Testing of ICRP model
For the purposes of dosimetry, the bone cavity compartment is assumed to consist entirely of bone marrow in cortical and trabecular fractions (ICRP 1994). However, bone marrow in the cortical fraction is essentially non-existent when evaluated using histological criteria (Ham and Kormak 1983). Haversian canals exist in mature cortical bone and were observed in the cortical bone in this study (Fig 2a). The Haversian canal is also lined with endosteal-like tissues, but the tracks arising from the Haversian surfaces were assigned to the cortical surface compartment.
The data derived from this study were tested against the biokinetic model recommended by the ICRP for assurance of radiation protection standards. The authors considered the ratio between track number in bone volume and track number on bone surface for cortical and trabecular fractions – q(CV)/q(CS) and q(TV)/q(TS), correspondingly.
Using values of volume and surface of bone tissue for cortical and trabecular fractions of the reference man skeleton (Table 5), the authors approximated the data derived from one slide (Table 3) to the whole skeleton. At the same time, for determination of an elementary volume of bone tissue, in which tracks of fission fragments were scored, the area of track scoring was multiplied by the track length (15 μm), except for the endosteum areas (where it was multiplied by the actual endosteum width in the relevant area). Actual values of these parameters for cortical and trabecular fractions were 2.0 and 0.4, correspondingly. These ratios were calculated for this case at the time of death for two scenarios of intake: acute (intake in the first working day) and chronic (uniform intake over the time of contact with radionuclide) using IMBA Professional Plus program, v. 4.0. Calculated and actual values of the ratios between number of decays in the bone volume and number of decays on the bone surface are presented in Table 6. As can be seen from the table, values of parameters coincide for trabecular bone but significantly differ for cortical bone.
Actual and calculated values of ratio between decay number in bone volume and decay number on bone surface for cortical and trabecular fractions.
It should be noted that track density on bone surfaces is an order of magnitude greater then in bone volume for cortical and trabecular fractions according to scoring data of plutonium fission fragment tracks.
Plutonium is initially deposited on bone surfaces but becomes buried and redistributed with time (Miller et al. 2003). Thus the heavy surface concentrations of 239Pu in the NIAR from the worker would suggest a more recent deposition. There are several possible explanations for this. One is that this worker had a very substantial plutonium exposure shortly before death. This was not considered likely considering the employment history of this worker. Another explanation is that plutonium that is recently resorbed and released during bone remodeling may also redeposit onto bone surfaces, as observed in experimental studies (Priest and Giannola 1980). In this regard, 241Am was observed on vertebral cancellous bone surfaces 11 years after exposure in a human case (Priest et al. 1995). Another explanation is that there was a late in life translocation of 239Pu from the liver. The liver is the other major deposit of plutonium in the body and data from the RHRTR indicates that in workers with a normal health status and from 2-4 decades after their plutonium exposures, the liver contains about 42% of the total residual amount of plutonium in the body with about 50% in the skeleton (Suslova et al. 2002). However, when the late-in-life health of the individual is considered, recent data shows that with diseases that affect the liver (such as hepatitis, cirrhosis, metastatic disease or other degenerative diseases), there is a release of plutonium from the liver, some (or perhaps even most) of which appears to be incorporated into the skeleton (Suslova et al. 2003). In several studies on the concentrations of plutonium from fallout in humans, the presence of chronic or acute diseases that affect the liver was reported to result in a decreased retention of plutonium in the liver relative to other organs (Mussalo et al. 1980; Griffith and Guilmette 1991). In the present study, the worker died from a pulmonary cancer with metastatic disease that involved the liver and this may account for some, or perhaps mosts of relative deposition of 239Pu on bone surfaces for this individual.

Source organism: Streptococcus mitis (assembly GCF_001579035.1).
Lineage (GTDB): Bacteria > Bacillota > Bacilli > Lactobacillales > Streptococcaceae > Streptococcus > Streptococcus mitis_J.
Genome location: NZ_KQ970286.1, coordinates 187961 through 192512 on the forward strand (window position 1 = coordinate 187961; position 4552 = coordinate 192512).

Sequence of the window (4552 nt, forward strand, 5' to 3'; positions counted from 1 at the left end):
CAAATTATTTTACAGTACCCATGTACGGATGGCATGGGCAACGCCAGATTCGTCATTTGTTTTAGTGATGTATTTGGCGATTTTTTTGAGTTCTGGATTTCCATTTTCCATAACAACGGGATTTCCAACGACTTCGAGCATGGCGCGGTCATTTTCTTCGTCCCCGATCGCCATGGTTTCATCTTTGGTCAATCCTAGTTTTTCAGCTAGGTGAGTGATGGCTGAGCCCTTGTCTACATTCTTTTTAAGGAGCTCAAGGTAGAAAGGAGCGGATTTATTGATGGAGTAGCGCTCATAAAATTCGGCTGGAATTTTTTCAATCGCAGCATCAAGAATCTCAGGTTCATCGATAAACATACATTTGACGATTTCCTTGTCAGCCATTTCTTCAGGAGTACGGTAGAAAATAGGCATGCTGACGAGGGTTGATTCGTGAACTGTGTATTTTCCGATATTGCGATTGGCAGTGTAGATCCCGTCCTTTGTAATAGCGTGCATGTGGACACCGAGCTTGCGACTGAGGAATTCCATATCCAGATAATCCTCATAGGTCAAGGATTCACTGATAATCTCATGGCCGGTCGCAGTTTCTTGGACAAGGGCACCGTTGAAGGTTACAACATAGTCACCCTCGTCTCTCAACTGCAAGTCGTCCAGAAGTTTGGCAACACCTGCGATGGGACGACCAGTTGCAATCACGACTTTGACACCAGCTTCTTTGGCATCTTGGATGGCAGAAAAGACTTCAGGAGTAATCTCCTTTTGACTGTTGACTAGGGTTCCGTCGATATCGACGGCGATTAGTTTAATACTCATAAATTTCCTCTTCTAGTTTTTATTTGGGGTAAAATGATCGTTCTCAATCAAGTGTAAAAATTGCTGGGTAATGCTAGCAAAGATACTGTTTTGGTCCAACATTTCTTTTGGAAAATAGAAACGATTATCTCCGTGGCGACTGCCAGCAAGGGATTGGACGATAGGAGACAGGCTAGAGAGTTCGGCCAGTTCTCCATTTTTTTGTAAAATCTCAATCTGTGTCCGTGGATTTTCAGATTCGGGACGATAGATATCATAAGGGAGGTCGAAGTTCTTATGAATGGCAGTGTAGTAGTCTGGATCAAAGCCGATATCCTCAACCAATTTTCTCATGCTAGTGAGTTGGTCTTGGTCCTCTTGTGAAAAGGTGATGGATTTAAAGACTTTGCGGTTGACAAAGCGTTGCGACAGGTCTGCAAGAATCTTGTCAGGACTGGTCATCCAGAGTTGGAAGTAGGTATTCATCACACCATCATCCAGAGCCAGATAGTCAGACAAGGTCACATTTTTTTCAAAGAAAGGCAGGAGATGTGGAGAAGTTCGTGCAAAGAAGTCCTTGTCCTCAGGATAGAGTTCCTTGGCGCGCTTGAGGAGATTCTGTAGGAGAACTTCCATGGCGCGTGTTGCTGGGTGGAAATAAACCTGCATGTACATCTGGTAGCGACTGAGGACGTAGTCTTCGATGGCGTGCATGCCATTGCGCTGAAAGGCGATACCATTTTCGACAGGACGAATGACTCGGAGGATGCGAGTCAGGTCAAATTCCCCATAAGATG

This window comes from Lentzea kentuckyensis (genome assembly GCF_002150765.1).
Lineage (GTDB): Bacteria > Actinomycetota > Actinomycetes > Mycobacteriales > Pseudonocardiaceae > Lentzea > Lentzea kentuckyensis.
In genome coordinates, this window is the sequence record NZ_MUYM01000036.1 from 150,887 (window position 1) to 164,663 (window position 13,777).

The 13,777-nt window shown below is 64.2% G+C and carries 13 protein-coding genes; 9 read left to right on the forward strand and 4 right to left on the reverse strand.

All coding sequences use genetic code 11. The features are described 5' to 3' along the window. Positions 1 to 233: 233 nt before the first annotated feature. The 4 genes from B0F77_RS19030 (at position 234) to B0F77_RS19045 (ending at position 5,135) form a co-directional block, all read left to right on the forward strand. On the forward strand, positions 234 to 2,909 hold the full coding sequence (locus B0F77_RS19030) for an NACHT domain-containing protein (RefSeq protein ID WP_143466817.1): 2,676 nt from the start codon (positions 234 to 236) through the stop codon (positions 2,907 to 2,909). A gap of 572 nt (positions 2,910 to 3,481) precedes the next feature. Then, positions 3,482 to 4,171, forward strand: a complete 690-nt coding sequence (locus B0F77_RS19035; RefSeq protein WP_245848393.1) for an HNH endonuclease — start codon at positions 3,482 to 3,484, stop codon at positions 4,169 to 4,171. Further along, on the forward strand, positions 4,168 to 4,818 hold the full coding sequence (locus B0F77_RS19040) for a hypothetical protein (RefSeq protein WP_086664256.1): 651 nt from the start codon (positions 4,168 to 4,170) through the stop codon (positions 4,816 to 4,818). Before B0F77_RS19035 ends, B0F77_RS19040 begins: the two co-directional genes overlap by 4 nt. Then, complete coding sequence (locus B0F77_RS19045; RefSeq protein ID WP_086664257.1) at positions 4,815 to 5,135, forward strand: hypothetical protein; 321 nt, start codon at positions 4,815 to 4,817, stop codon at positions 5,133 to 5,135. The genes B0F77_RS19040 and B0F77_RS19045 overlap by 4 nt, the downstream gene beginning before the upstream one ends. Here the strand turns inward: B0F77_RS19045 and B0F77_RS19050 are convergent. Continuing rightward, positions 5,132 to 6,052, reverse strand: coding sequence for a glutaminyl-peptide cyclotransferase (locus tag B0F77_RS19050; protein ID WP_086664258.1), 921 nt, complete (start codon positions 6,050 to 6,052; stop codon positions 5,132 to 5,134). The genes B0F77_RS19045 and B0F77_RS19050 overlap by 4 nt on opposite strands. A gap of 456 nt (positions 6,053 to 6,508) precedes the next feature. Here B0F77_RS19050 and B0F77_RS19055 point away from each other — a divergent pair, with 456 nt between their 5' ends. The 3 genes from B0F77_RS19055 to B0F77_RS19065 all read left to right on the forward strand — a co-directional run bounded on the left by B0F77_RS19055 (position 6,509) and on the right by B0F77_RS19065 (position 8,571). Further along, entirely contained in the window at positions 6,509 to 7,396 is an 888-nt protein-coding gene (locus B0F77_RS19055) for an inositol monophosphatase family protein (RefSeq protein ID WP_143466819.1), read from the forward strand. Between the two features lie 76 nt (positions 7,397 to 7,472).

Moreover, plutonium burden in bone volume is considerably greater than plutonium burden on bone surfaces (Table 6). The data indicates a considerable underestimation of resorption from bone surfaces to bone volume for cortical fraction. It should be noted that these data are preliminary, and they require further development based on of different types of bones and on other cases.
- Quantitative data for plutonium microdistribution in human bone tissue was obtained for the first time on an sample of a thoracic vertebra specimen;
- Plutonium distribution in this specimen was very non-uniform. The track density on endosteal surfaces is the next-higher order of magnitude than in the volume of bone tissue, both in cortical and in trabecular fractions;
- Actual ratio between the number of 239Pu decays in bone volume and number of 239Pu decays on the bone surface does not coincide with the ICRP recommended values for cortical bone;
- It is possible that biokinetic model parameters of extrapulmonary ICRP compartment might need to be adjusted following further studies on quantitative plutonium microdistribution in other human bone types and in individuals with different exposure patterns and scenarios.
Sources of support
The Department of Health and Human Services, National Institutes of Health, National Cancer Institute (Grant #R01 CA66759); Russian Federal Medical and Biological Agency (Government Contract # 11.302.06.0).